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Diary of Samuel Denham Barnes, December 10th, 1865 Entry

Under the auspices of the War Department, the Freedmen’s Bureau assigned army officers like Lieutenant Samuel Denham Barnes—Brevet Captain of the 72nd Illinois Infantry Regiment in the Civil War—to organize bureau activities throughout the South. Barnes’s diary describes his experiences in Mississippi, where he worked with formerly enslaved people to establish local schools.

Manuscript Division, Library of Congress

Diary of Samuel Denham Barnes, December 10th, 1865 Entry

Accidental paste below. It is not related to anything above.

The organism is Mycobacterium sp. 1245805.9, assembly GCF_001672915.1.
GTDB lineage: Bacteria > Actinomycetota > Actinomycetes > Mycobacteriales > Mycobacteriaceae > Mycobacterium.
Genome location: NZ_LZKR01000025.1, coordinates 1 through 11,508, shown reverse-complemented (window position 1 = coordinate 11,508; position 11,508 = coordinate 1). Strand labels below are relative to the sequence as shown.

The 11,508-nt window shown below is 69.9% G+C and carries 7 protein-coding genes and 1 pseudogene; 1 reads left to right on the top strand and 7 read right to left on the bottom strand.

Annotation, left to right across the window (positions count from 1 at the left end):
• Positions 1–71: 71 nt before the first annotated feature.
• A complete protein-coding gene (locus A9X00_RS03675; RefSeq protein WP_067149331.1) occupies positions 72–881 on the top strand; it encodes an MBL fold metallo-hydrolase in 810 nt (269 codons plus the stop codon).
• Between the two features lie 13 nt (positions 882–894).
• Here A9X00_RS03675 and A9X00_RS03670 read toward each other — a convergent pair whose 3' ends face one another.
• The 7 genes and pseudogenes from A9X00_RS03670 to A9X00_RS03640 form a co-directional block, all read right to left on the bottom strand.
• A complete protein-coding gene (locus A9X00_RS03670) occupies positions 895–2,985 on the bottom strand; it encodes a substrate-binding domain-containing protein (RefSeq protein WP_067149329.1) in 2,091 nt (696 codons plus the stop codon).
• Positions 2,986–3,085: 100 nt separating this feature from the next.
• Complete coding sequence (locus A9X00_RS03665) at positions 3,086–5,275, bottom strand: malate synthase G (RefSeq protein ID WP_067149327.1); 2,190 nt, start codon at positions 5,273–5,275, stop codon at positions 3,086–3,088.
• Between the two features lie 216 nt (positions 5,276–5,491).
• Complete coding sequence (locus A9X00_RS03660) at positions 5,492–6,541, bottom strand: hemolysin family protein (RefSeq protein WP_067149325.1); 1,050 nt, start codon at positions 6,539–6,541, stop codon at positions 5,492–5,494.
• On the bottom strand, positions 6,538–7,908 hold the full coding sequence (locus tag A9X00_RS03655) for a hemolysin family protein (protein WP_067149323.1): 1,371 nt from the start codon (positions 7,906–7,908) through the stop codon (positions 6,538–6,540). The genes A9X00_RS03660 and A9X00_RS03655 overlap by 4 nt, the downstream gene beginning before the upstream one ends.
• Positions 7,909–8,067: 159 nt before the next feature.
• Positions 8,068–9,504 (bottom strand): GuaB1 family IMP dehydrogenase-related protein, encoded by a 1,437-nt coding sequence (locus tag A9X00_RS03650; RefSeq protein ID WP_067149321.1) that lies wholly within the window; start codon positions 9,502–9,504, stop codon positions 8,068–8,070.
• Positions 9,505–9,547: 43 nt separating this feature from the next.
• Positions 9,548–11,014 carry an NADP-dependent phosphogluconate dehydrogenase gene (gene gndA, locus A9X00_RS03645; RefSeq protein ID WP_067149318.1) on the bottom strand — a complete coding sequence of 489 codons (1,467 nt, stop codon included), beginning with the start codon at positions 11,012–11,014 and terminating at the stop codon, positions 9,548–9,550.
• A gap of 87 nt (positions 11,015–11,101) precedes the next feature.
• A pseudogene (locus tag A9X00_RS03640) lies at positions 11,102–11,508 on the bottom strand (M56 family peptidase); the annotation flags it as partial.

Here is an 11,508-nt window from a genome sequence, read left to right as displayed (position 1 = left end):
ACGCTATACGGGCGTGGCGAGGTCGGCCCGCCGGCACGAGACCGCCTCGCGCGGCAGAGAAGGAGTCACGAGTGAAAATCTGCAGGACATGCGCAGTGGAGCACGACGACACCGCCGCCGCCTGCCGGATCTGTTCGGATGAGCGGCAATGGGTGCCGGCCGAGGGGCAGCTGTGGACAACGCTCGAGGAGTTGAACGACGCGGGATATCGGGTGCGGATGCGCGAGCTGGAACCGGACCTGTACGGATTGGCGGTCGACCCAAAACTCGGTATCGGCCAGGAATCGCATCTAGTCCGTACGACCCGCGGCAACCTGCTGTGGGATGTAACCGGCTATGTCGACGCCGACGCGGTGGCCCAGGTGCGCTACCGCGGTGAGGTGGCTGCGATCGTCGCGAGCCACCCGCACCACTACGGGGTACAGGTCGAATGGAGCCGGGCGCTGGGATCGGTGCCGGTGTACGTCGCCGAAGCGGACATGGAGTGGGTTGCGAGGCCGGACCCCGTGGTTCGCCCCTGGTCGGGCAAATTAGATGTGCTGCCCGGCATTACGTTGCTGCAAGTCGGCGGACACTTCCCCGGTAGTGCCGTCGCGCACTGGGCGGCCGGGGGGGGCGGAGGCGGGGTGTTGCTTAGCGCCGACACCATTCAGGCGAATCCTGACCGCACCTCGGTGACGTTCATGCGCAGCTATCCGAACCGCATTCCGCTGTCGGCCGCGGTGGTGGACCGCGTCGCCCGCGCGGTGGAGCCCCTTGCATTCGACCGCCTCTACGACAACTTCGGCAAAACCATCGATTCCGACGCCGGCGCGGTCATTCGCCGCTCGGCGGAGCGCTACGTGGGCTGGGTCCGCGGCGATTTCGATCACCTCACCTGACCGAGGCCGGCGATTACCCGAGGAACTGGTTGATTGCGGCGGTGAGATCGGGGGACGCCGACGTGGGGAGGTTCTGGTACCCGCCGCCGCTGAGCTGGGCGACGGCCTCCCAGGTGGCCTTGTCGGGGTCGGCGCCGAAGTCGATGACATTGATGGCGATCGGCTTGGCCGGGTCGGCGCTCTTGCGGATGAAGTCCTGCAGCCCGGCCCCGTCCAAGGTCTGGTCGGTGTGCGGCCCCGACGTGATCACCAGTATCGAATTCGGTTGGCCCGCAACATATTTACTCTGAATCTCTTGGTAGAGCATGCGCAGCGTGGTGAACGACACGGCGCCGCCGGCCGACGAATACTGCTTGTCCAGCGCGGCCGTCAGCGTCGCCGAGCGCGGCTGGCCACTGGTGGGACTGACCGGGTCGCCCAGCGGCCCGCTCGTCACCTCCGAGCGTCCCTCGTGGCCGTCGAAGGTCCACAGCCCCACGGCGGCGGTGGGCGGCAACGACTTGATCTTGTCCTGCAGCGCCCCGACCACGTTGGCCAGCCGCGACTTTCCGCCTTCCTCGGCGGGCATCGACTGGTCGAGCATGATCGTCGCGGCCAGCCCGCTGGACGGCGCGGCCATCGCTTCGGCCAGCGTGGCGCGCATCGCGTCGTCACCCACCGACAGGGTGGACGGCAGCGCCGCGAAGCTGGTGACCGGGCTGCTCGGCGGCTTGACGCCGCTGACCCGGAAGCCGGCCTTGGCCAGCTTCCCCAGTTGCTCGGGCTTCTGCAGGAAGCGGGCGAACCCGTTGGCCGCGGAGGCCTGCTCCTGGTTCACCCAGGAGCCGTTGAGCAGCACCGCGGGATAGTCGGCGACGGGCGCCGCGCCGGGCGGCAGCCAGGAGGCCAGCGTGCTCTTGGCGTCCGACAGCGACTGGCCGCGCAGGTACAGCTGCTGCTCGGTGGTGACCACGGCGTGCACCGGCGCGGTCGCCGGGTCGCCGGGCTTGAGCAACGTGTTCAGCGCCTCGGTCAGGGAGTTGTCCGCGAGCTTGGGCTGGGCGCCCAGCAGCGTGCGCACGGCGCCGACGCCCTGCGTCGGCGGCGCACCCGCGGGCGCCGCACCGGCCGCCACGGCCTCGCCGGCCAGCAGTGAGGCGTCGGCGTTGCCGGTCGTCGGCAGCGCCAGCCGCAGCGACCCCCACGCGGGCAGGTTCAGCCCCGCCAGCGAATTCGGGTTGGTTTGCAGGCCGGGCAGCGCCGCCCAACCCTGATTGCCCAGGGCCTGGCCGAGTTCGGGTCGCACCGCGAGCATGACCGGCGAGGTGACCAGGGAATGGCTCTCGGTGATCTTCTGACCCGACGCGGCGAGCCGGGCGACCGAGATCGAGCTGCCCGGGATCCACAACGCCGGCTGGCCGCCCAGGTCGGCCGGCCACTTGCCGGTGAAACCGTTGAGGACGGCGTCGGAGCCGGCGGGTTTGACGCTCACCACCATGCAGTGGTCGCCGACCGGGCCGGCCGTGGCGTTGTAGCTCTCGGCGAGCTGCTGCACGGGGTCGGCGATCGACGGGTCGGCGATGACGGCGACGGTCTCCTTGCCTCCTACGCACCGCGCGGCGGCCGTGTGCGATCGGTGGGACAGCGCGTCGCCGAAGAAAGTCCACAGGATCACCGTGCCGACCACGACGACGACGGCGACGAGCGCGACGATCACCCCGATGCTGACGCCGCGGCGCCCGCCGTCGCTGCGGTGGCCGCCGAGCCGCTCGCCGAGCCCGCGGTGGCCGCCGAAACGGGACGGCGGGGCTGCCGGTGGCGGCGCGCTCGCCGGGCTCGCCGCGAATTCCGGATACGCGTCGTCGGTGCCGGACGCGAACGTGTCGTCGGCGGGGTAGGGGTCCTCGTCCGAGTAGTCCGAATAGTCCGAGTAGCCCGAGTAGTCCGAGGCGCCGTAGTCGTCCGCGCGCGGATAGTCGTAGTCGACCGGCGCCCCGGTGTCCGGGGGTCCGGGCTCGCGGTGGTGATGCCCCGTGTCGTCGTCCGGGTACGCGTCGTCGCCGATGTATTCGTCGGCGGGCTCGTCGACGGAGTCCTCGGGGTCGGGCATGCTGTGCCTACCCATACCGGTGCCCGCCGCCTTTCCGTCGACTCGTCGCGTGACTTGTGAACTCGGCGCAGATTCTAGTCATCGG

The Freedmen's Bureau - 1

In 1865 Congress created the Bureau of Refugees, Freedmen and Abandoned Lands, known as the Freedmen’s Bureau, to address the needs of displaced and formerly enslaved persons. The bureau administered humanitarian, economic, and legal services; supervised labor contracts; and redistributed abandoned lands. Congress re-chartered the Freedmen’s Bureau over President Andrew Johnson’s veto in 1866, but terminated its activities in 1872. African Americans elected to the House who had worked for the Freedmen’s Bureau included John Mercer Langston, Jeremiah Haralson, Josiah Walls, and Robert C. De Large.